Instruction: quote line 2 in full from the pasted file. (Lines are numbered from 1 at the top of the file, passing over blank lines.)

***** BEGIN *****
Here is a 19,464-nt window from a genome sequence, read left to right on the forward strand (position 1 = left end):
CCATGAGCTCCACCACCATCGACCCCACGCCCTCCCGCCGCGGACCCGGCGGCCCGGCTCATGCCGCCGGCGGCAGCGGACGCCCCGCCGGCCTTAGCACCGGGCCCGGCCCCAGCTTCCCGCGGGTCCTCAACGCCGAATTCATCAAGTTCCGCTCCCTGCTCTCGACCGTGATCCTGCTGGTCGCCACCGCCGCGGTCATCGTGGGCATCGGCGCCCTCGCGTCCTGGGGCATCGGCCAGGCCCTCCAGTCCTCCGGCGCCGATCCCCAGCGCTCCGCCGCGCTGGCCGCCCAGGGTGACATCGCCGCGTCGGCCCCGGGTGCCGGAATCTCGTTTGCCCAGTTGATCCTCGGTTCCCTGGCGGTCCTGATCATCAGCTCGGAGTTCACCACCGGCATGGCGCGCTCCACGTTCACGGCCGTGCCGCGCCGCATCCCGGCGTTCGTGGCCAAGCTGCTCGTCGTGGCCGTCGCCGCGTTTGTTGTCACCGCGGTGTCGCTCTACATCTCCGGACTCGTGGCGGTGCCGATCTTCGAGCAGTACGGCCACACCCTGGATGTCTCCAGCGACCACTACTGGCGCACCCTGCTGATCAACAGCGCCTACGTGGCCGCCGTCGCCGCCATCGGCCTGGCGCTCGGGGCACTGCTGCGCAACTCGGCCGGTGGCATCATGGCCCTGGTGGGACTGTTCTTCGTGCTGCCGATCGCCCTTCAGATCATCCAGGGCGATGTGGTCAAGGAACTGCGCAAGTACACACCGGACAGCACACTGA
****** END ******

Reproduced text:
CCATGAGCTCCACCACCATCGACCCCACGCCCTCCCGCCGCGGACCCGGCGGCCCGGCTCATGCCGCCGGCGGCAGCGGACGCCCCGCCGGCCTTAGCACCGGGCCCGGCCCCAGCTTCCCGCGGGTCCTCAACGCCGAATTCATCAAGTTCCGCTCCCTGCTCTCGACCGTGATCCTGCTGGTCGCCACCGCCGCGGTCATCGTGGGCATCGGCGCCCTCGCGTCCTGGGGCATCGGCCAGGCCCTCCAGTCCTCCGGCGCCGATCCCCAGCGCTCCGCCGCGCTGGCCGCCCAGGGTGACATCGCCGCGTCGGCCCCGGGTGCCGGAATCTCGTTTGCCCAGTTGATCCTCGGTTCCCTGGCGGTCCTGATCATCAGCTCGGAGTTCACCACCGGCATGGCGCGCTCCACGTTCACGGCCGTGCCGCGCCGCATCCCGGCGTTCGTGGCCAAGCTGCTCGTCGTGGCCGTCGCCGCGTTTGTTGTCACCGCGGTGTCGCTCTACATCTCCGGACTCGTGGCGGTGCCGATCTTCGAGCAGTACGGCCACACCCTGGATGTCTCCAGCGACCACTACTGGCGCACCCTGCTGATCAACAGCGCCTACGTGGCCGCCGTCGCCGCCATCGGCCTGGCGCTCGGGGCACTGCTGCGCAACTCGGCCGGTGGCATCATGGCCCTGGTGGGACTGTTCTTCGTGCTGCCGATCGCCCTTCAGATCATCCAGGGCGATGTGGTCAAGGAACTGCGCAAGTACACACCGGACAGCACACTGA